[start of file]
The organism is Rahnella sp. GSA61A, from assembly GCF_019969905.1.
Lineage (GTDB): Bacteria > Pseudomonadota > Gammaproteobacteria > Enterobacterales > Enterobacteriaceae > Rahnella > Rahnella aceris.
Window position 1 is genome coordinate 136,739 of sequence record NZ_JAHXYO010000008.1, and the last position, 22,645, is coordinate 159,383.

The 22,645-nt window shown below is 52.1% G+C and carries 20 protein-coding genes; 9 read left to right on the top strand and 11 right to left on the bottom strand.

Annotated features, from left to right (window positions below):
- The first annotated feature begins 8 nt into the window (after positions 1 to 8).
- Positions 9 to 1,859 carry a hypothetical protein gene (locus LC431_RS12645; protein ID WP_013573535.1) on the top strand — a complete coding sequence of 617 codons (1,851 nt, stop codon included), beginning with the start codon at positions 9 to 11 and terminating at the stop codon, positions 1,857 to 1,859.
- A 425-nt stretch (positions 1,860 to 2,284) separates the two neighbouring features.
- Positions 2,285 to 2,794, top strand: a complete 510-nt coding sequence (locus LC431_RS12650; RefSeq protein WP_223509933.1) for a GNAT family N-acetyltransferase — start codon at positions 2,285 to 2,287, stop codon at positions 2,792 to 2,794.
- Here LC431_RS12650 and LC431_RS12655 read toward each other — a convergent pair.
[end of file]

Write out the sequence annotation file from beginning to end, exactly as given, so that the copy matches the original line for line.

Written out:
The organism is Rahnella sp. GSA61A, from assembly GCF_019969905.1.
Lineage (GTDB): Bacteria > Pseudomonadota > Gammaproteobacteria > Enterobacterales > Enterobacteriaceae > Rahnella > Rahnella aceris.
Window position 1 is genome coordinate 136,739 of sequence record NZ_JAHXYO010000008.1, and the last position, 22,645, is coordinate 159,383.

The 22,645-nt window shown below is 52.1% G+C and carries 20 protein-coding genes; 9 read left to right on the top strand and 11 right to left on the bottom strand.

Annotated features, from left to right (window positions below):
- The first annotated feature begins 8 nt into the window (after positions 1 to 8).
- Positions 9 to 1,859 carry a hypothetical protein gene (locus LC431_RS12645; protein ID WP_013573535.1) on the top strand — a complete coding sequence of 617 codons (1,851 nt, stop codon included), beginning with the start codon at positions 9 to 11 and terminating at the stop codon, positions 1,857 to 1,859.
- A 425-nt stretch (positions 1,860 to 2,284) separates the two neighbouring features.
- Positions 2,285 to 2,794, top strand: a complete 510-nt coding sequence (locus LC431_RS12650; RefSeq protein WP_223509933.1) for a GNAT family N-acetyltransferase — start codon at positions 2,285 to 2,287, stop codon at positions 2,792 to 2,794.
- Here LC431_RS12650 and LC431_RS12655 read toward each other — a convergent pair.